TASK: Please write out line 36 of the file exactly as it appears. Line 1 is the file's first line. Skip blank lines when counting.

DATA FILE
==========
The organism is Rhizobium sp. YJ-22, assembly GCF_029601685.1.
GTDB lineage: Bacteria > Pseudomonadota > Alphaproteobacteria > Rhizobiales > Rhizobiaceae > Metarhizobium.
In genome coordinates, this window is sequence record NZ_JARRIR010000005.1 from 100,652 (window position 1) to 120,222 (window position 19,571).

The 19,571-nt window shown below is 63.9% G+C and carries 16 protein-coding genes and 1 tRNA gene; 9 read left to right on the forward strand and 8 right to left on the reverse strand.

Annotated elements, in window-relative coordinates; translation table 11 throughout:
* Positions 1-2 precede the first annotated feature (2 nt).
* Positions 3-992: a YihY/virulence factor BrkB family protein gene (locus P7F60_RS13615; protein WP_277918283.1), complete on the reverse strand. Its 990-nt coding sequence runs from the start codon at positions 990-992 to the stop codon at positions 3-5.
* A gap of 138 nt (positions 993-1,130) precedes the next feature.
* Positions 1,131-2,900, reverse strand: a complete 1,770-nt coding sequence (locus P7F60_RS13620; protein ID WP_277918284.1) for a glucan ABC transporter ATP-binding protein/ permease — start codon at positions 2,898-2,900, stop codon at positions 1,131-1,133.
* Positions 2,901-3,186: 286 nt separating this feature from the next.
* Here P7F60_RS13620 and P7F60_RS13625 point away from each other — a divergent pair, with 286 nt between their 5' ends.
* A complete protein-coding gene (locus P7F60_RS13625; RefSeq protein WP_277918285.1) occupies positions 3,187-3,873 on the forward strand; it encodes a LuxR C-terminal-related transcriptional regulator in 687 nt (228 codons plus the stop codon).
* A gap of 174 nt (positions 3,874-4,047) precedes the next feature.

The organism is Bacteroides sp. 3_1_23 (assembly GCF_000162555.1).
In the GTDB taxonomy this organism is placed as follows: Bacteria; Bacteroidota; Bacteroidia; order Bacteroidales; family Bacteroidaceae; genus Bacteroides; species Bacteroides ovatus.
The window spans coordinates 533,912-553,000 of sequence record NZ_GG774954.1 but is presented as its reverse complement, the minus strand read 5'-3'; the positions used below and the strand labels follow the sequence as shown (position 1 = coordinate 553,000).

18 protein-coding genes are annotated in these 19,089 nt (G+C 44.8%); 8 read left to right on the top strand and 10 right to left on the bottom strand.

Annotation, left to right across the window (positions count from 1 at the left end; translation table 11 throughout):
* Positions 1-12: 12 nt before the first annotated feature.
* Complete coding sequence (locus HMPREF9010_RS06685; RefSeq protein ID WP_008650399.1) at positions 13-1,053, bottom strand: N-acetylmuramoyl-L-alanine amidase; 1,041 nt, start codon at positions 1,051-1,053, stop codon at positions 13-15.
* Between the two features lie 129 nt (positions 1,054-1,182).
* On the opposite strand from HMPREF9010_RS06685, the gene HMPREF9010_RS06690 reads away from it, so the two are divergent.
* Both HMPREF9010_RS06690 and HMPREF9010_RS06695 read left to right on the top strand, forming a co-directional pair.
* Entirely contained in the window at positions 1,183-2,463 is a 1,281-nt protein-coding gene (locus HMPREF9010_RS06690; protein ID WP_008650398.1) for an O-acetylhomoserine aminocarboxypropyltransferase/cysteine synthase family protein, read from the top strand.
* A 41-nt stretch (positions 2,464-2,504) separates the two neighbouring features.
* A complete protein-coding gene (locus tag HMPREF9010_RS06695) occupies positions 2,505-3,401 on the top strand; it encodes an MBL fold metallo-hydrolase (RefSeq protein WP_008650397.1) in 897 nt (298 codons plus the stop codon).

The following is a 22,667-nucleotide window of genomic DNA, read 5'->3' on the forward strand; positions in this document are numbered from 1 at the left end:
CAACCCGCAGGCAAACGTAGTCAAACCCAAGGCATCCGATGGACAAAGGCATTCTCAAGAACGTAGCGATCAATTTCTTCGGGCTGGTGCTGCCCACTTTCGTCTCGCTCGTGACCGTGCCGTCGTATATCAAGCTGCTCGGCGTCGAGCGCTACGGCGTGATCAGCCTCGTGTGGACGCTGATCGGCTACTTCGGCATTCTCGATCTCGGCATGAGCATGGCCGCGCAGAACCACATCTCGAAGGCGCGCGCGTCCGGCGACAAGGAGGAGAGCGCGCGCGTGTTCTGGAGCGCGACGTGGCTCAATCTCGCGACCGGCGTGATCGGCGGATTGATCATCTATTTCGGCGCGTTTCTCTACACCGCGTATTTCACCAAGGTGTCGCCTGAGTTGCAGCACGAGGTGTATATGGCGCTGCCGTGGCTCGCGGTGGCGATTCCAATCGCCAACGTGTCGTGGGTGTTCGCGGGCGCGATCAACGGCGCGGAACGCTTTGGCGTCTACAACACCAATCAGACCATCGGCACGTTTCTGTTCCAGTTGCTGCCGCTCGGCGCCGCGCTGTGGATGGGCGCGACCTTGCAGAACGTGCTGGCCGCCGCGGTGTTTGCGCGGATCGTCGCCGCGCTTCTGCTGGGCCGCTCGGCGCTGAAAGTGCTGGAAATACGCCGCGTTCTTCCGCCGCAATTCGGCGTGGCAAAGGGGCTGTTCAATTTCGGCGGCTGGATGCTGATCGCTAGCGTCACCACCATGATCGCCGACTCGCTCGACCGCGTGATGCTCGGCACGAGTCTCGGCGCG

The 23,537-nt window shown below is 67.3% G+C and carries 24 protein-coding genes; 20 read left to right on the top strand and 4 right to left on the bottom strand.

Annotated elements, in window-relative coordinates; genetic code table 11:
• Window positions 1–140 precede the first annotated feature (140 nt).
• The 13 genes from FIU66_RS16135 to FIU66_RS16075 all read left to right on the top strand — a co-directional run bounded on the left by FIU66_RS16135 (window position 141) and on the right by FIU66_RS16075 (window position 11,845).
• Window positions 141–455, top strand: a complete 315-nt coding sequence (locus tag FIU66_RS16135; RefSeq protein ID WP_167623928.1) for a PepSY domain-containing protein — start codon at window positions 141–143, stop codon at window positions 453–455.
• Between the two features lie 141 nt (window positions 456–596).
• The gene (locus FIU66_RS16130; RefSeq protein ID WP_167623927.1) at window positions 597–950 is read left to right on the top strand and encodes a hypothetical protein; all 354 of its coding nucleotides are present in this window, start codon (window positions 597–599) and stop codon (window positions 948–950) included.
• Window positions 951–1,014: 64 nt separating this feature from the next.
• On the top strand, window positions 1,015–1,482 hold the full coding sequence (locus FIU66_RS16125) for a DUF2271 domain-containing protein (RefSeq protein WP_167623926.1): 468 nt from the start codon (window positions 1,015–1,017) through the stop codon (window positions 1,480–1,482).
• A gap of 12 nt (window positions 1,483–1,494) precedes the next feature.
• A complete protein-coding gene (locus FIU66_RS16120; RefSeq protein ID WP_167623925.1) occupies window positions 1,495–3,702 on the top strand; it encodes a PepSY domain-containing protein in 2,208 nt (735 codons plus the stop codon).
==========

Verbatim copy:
• Window positions 951–1,014: 64 nt separating this feature from the next.